A Story of Trees, Science, and Love
An illuminating debut memoir of a woman in science; a moving portrait of a long-time collaboration, in work and in life; and a stunningly fresh look at plants that will forever change how you see and think about the natural world.
Acclaimed scientist Hope Jahren has built three laboratories in which she's studied trees, flowers, seeds, and soil. Her first book might have been a revelatory treatise on plant life. Lab Girl is that, but it is also so much more. Because in it, Jahren also shares with us her inspiring life story, in prose that takes your breath away.
Lab Girl is a book about work, about love, and about the mountains that can be moved when those two things come together. It is told through Jahren's remarkable stories: about the things she's discovered in her lab, as well as how she got there; about her childhood--hours of unfettered play in her father's laboratory; about how she found a sanctuary in science, and learned to perform lab work "with both the heart and the hands"; about a brilliant and wounded man named Bill, who became her loyal colleague and best friend; about their adventurous, sometimes rogue research trips, which take them from the Midwest all across the United States and over the Atlantic, from the ever-light skies of the North Pole to tropical Hawaii; and about her constant striving to do and be the best she could, never allowing personal or professional obstacles to cloud her dedication to her work.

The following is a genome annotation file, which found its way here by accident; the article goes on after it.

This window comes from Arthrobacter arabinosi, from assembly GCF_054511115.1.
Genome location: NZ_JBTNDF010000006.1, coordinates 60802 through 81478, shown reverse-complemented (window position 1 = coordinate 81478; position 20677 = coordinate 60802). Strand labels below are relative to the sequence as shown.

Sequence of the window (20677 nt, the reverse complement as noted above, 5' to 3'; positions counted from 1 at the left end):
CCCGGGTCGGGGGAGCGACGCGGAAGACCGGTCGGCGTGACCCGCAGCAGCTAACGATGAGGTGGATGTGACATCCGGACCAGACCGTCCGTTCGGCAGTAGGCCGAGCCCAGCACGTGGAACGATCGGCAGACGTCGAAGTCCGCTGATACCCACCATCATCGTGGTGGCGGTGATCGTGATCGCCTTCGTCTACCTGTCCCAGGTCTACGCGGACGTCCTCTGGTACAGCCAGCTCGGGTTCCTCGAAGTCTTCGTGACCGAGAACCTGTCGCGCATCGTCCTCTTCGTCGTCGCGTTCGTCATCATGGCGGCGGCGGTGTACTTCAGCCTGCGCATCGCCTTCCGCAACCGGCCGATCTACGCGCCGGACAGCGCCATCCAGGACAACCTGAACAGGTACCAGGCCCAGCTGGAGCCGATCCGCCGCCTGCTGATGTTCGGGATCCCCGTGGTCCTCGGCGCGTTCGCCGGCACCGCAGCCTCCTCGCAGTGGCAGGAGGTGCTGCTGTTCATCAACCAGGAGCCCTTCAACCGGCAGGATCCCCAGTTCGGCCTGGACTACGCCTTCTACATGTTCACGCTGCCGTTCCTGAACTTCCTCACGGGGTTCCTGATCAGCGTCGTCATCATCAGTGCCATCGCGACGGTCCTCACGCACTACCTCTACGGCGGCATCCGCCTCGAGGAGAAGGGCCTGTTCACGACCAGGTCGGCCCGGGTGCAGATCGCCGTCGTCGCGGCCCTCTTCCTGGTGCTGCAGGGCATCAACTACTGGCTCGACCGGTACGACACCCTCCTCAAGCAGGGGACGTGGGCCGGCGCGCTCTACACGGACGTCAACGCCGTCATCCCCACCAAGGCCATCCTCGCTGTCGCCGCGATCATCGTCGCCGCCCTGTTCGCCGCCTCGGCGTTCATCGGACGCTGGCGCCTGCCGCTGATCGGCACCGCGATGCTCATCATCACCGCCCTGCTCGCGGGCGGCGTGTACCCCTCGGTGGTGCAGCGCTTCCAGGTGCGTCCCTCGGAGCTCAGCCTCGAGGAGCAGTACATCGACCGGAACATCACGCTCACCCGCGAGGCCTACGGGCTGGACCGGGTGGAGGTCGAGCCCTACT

Jahren's insights on nature enliven every page of this book. Lab Girl allows us to see with clear eyes the beautiful, sophisticated mechanisms within every leaf, blade of grass, and flower petal, and also the power within ourselves to face--with bravery and conviction--life's ultimate challenge: discovering who you are.
About this Author
HOPE JAHREN is an award-winning scientist who has been pursuing independent research in paleobiology since 1996, when she completed her PhD at UC Berkeley and began teaching and researching first at the Georgia Institute of Technology and then at Johns Hopkins University. She is the recipient of three Fulbright Awards and is one of four scientists, and the only woman, to have been awarded both of the Young Investigator Medals given in the Earth Sciences. Currently, she is a tenured professor at the University of Hawaii at Manoa where in 2008 she built the Isotope Geobiology Laboratories, with support from the National Science Foundation, the U.S. Department of Energy, and the National Institutes of Health. The author lives in Honolulu, Hawaii.
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